With this series, I’m comparing life in Hamilton’s era – the late 1700s – to 21st century America. In today’s topic, we haven’t changed much during the past 200 years.
The current political landscape was formed in the timeframe experienced by Hamilton, the nation’s first treasury secretary.
… the rift between Hamilton and Madison precipitated the start of the two-party system in America. (p. 306)
Hamilton and James Madison at one time thought alike, to the point that they (along with John Jay, as a team called “Publius”) co-authored “The Federalist Papers,” a collection of 85 articles and essays promoting the ratification of the U.S. Constitution. While the project was Hamilton’s brainchild and he wrote most of the essays, “Madison, versed in the history of republics and confederacies, covered much of that ground … he also undertook to explain the general anatomy of the new government.” (p. 248)
Several years later, in early 1790, Hamilton wrote another extensive paper, “Report on Public Credit,” which outlined an extremely detailed financial system for the country, which included allowance for public debt – a system that continues today. Hamilton counted on Madison’s support to get his plan through Congress, but Madison surprised him by opposing it.
“Whereas the ‘Publius’ team of Hamilton, Madison and Jay had seen the supreme threat to liberty coming at the state level, Madison now began to direct his criticism at federal power lodged in the capable hands of the treasury secretary (Hamilton).” (p. 305) Congress eventually passed Hamilton’s plan, but not without plenty of effort, much of it by Hamilton himself.
Meanwhile, Hamilton and George Washington continued as leaders of the Federalist party, while Madison and Thomas Jefferson eventually helped form a Republican party.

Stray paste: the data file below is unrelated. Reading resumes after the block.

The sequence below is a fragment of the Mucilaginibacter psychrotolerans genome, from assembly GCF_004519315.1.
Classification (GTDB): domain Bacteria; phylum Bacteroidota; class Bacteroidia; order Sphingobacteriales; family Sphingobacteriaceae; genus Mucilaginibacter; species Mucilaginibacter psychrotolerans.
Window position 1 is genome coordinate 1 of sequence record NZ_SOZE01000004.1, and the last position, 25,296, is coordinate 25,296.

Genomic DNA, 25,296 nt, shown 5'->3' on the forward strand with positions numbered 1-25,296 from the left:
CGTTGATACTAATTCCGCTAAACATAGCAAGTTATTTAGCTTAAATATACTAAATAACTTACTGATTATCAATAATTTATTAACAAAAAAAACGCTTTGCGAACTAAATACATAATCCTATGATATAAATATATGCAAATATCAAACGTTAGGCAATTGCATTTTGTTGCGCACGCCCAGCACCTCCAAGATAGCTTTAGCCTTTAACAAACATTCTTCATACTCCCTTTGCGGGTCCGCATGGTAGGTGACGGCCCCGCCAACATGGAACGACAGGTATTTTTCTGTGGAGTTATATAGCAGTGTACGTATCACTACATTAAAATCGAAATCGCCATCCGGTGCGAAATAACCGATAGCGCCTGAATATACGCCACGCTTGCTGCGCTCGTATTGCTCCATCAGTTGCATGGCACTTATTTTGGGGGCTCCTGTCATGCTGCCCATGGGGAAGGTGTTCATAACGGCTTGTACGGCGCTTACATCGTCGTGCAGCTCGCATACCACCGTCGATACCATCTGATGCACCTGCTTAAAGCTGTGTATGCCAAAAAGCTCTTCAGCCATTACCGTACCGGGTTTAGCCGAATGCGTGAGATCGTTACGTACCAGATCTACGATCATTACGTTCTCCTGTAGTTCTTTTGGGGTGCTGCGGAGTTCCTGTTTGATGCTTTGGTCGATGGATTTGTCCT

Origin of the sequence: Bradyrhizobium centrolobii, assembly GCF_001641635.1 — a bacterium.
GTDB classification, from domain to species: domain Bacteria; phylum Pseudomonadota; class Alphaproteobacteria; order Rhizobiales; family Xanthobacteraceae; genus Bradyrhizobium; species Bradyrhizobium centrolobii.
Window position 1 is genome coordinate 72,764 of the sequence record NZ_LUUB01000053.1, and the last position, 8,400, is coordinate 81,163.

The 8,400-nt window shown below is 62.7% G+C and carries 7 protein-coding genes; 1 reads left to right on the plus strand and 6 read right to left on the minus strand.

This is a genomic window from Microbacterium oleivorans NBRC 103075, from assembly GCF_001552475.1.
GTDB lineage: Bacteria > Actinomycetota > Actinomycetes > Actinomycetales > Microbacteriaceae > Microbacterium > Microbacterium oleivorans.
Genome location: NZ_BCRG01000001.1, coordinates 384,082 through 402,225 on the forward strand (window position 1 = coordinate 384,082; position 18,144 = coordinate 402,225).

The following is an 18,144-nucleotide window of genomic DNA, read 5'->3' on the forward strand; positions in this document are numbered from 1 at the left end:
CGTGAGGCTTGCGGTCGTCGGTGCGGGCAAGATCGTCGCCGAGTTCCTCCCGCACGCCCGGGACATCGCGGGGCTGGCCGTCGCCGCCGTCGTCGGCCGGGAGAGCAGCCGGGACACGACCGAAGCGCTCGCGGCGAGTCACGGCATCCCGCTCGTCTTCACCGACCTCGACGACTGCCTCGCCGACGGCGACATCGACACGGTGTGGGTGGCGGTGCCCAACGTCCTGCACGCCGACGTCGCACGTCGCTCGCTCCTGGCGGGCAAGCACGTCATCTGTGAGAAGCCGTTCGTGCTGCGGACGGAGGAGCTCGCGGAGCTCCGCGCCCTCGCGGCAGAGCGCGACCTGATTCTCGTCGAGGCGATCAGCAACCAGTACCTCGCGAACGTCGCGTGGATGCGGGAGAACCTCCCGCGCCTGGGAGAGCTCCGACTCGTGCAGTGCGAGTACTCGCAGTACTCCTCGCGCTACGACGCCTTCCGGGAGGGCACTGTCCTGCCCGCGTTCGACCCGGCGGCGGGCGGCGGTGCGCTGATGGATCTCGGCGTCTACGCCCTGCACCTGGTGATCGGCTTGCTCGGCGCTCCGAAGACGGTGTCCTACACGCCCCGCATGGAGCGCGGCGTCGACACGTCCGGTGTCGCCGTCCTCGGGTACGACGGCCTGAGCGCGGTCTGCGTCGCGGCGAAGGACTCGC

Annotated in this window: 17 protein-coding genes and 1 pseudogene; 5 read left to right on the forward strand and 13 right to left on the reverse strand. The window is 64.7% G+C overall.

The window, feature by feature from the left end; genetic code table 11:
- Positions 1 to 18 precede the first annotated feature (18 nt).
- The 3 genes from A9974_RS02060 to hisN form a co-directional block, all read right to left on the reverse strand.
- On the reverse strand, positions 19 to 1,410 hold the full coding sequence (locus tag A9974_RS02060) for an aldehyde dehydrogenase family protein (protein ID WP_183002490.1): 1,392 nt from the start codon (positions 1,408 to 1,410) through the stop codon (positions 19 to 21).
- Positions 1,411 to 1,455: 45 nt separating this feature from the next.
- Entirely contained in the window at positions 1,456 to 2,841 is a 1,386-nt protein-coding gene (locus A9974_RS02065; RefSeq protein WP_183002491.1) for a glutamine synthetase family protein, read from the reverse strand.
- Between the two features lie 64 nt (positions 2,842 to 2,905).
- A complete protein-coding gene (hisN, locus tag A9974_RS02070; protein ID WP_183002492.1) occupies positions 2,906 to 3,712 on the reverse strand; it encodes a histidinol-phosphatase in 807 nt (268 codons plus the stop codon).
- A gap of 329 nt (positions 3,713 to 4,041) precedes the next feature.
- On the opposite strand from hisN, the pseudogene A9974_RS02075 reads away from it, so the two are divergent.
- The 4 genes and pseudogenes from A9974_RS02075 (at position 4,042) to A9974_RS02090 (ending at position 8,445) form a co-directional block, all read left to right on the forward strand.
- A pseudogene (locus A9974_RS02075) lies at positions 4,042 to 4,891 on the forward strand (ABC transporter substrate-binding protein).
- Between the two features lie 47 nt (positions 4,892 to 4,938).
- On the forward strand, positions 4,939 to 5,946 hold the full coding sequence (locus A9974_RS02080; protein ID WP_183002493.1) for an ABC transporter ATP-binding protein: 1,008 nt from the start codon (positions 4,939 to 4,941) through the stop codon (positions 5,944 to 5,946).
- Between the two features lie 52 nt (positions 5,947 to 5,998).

Each side possessed a lurid, distorted view of the other, buttressed by an idealized sense of itself. (p. 392)
I sense that today’s Republican and Democratic parties feel the same. Perhaps we as Americans are more alike than we think we are, but you’d never know it if politics is your main line of thought. Perhaps those among us steeped in the political process should take a step back, breathe deeply and see “truth” from the other side. We might be surprised at what we’d see.
The tone of politics had rapidly grown very harsh. Some poison was released into the American political atmosphere that was not put back into the bottle for a generation. (p. 199)
Even before official political parties formed, differing opinions ran strong on how the new nation was to be set up and run. Here’s an example of a legal case that set precedents, but may have cost Hamilton major political points.
In Rutgers v. Waddington, a 1784 case, Hamilton defended Joshua Waddington, agent of Benjamin Waddington and Evelyn Pierrepont – two merchants who took control of a brewery owned by the widow Elizabeth Rutgers under the authority of the British Commissary General during the British occupation of New York. (Joshua Waddington was brewery supervisor.) The provisions of New York state’s Trespass Act (1873) provided Rutgers with the basis for a recovery of rent during that period.